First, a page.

It would seem that we have finally found the light at the end of the long two-year tunnel of social and economic uncertainty as Covid restrictions are eased in many (but not all) countries. The pandemic has certainly shaken the certainty and confidence of many people around the world. Returning to a normal, stress-free life seems more difficult than one would have imagined back in mid-2019, but solutions exist to get back to a new normality.
It would be unwise to talk about a return to life as we knew it pre-Covid. The pandemic has rocked the foundations of the global economic system, but that is not to say that a new way of doing things cannot be achieved. When it comes to fighting the spread of viruses and bacteria, some companies have proven to have ready-made solutions that can aid global efforts at relaunching this new, post-Covid reality.
Anti-Microbial Technology in Air Filters
It is safe to say that the pandemic has forever changed our attitudes to travelling. Trains, aeroplanes have gone from safe, secure and convenient modes of getting from A to B, to spaces crawling with bacterial and viral hazards. Travel anxiety has certainly increased, especially among the cautious and immunocompromised…
Lucky for us, then, that certain players are looking at solutions to allay our fears. Researchers at the University of Birmingham working in partnership with firms NitroPep Ltd and Pullman AC have been developing a special new type of air filter, adapted with a new kind of antimicrobial technology that has been proven to kill bacteria, fungi and viruses including SARS-CoV-2 in just seconds, providing a possible, tailored solution to airborne transmission.
“The COVID-19 pandemic has brought to the forefront of public consciousness the real need for new ways to control the spread of airborne respiratory pathogens […] We are excited that we have been able to develop a filter treatment which can kill bacteria, fungi and viruses – including SARS-CoV-2 – in seconds. This addresses a global un-met need and could help clean the air in enclosed spaces, helping to prevent the spread of respiratory disease,” said Dr Felicity de Cogan, Royal Academy of Engineering Industry Fellow, University of Birmingham.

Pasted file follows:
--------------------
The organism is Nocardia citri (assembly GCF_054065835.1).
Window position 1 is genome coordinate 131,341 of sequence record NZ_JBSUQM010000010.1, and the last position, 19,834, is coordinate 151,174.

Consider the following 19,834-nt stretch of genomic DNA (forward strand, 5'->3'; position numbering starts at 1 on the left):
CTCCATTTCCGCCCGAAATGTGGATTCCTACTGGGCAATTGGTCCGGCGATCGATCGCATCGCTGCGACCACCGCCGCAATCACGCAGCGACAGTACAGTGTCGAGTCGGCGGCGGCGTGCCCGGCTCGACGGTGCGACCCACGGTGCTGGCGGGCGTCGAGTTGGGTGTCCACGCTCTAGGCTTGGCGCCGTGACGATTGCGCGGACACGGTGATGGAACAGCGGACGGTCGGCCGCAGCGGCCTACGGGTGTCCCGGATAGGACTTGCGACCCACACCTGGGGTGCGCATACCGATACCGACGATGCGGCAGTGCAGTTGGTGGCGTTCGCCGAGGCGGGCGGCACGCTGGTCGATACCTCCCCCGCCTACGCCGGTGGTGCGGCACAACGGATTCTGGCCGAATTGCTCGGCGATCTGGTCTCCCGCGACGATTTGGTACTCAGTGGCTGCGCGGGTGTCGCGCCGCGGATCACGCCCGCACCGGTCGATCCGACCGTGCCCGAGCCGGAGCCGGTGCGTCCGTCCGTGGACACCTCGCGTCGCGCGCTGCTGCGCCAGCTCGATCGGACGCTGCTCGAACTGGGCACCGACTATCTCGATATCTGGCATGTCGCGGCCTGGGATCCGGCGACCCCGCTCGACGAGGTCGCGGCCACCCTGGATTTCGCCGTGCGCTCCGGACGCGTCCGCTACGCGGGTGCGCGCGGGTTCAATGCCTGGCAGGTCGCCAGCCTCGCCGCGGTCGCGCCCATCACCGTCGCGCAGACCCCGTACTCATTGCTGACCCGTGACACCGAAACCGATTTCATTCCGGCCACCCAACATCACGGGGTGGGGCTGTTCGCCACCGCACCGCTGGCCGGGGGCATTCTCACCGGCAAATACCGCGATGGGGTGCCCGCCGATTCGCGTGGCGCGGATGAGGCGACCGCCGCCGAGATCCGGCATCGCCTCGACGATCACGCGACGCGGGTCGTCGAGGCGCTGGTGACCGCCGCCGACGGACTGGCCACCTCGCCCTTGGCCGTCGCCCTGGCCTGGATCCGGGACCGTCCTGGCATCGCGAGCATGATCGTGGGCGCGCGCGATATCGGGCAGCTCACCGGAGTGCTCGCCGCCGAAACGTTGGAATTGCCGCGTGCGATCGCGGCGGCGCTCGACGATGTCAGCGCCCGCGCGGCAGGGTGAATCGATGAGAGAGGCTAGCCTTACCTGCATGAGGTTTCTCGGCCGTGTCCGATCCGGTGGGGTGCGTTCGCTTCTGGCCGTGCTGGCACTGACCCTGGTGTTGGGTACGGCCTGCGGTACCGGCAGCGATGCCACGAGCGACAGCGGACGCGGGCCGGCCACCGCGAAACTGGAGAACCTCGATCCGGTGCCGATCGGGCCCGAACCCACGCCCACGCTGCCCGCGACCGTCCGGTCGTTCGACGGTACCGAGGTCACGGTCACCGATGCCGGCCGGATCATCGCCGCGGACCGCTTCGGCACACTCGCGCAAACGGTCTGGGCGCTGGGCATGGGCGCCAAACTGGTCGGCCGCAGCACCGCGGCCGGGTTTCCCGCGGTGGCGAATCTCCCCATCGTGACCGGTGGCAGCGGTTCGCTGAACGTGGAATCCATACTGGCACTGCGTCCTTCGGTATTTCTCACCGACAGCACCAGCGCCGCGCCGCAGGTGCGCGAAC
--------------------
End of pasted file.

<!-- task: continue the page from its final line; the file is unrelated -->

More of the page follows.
The study, published on March 9, 2022 in the journal Scientific Reports, outlined how cells of the Wuhan strain of SARS-CoV-2 were added to the filters over a period of more than one hour, and were killed within 60 seconds. They were subsequently integrated into the heating, ventilation and air conditioning systems on train carriages, with promising results. Perhaps travel anxiety will finally be a thing of the past for most of us.
Bioguard, a Pre-Covid Solution with Post-Covid Benefits
Oberthur Fiduciaire, the French banknote printer, had already developed its trademark antiviral solution for banknotes, Bioguard, before the outbreak of the pandemic. The solution has proved more than effective against the spread of SARS-CoV-2 (even if the Bank of England, for example, tried to allay concerns regarding viral transmission via banknotes).
The Bioguard solution was developed in conjunction with Biological Consulting Services, a U.S. based lab and leader in the field of pathogen analysis. Originally developed specifically for banknotes, the solution involves applying either paper treatment during manufacture, or a varnish post-print that protects the surface from dangerous pathogens.